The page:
It seems that I have just entered Ecuador at the perfect moment – the next chapter! How to Be a Buddha is now gaining momentum, starting to spread and include others, and I can feel that much greater revelations are on the way as I continue on this road to be an enlightened 'awakened' buddha!

Be inspired ♥


  1. I love this post and comments, miss you, even when you stay for a really short period of time! You left us your energy and we really want to share with you more! We talked about that yesterday evening. And we, sociable?? Never, haha that's why I have to say "we" instead of "I", just one question: where are the videos about Cali? You definitely have to come back and make one!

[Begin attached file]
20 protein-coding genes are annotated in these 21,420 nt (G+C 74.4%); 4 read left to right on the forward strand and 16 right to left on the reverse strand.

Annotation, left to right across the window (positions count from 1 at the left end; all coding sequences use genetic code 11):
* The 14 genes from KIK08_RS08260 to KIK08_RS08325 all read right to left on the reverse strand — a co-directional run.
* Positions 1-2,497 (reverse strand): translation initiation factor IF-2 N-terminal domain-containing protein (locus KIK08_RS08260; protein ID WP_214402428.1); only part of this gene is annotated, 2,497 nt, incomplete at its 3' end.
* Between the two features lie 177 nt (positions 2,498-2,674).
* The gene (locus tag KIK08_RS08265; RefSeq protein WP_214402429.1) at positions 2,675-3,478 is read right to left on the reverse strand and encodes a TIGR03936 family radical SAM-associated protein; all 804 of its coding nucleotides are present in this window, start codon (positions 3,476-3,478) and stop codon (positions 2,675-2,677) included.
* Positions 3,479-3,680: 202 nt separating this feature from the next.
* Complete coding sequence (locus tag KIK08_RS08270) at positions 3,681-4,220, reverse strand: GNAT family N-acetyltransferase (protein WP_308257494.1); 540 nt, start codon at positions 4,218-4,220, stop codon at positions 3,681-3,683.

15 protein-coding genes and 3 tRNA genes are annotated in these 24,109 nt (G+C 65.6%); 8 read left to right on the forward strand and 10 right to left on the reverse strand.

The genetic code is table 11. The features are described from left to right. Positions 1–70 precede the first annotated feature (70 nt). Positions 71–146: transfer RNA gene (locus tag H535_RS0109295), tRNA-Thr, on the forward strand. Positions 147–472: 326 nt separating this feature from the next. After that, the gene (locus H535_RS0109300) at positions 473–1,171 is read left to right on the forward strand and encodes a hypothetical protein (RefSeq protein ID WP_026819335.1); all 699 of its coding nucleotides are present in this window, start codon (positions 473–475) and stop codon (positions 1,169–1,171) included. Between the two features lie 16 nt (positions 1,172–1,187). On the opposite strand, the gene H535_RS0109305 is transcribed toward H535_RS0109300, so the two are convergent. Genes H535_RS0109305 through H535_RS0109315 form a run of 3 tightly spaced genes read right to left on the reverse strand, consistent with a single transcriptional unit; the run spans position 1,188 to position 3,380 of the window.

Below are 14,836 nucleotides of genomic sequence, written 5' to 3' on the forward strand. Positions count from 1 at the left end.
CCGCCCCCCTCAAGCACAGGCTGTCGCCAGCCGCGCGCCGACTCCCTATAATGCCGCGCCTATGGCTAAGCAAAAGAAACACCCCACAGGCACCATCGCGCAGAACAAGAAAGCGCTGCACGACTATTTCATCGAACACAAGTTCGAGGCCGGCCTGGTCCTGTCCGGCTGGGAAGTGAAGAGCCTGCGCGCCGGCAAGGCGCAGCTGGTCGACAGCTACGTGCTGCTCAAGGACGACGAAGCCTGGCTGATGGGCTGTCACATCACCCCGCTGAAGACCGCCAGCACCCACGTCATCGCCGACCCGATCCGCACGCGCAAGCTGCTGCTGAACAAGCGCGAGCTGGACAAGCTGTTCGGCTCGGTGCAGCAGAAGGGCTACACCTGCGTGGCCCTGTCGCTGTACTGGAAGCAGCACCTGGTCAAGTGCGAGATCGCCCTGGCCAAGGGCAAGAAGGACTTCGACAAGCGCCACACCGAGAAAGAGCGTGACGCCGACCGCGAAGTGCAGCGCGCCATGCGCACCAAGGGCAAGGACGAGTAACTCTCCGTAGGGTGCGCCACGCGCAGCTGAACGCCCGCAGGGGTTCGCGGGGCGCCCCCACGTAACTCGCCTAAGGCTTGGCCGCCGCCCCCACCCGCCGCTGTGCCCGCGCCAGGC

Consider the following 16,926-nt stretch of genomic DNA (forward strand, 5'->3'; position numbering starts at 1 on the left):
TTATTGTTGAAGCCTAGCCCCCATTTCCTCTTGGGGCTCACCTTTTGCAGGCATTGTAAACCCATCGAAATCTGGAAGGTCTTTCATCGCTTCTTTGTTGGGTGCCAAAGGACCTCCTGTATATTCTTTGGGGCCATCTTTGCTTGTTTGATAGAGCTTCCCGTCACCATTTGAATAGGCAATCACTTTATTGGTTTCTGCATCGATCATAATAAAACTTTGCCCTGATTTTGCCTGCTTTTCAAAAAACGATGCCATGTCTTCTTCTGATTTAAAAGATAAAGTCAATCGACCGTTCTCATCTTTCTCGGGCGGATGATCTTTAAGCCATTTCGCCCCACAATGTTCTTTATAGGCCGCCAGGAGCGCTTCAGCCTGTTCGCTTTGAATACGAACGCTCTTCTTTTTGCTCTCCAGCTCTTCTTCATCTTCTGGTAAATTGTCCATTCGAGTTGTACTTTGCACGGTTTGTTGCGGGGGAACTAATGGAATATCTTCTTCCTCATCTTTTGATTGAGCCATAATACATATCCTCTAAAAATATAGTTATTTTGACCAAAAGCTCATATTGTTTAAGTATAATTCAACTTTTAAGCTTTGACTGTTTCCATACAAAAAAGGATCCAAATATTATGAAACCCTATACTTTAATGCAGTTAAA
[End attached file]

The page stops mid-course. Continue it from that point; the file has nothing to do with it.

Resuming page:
1. Hello! After I do the meditation, I am thinking about spending a week in Cali and learning Salsa. That would be my last 'fear' :-)

      And I am thinking about taking my bike with me after all. But these are just plans and my plans change :-D

      I will definitely see you again soon though! HUGS xxx

  2. Eyy Robert! excelente post, espero q la estes pasando genial y encuentres todas las respuestas a tu busqueda! Aca en el hostel te extrañamos jaja (por fin tenemos un plan) jaja seguimos en contacto y un abrazo grande, mucha suerte!...
    P.D.: que alto q es el chico del video en las finas de cafe jaja un abrazo!

    1. Hey! Gracias por tu comment :-) I'll keep up-to-date on your journey to Switzerland, Italy and Europe in general, and if you are there when I get back, we can meet up! Now that is a plan! ;-)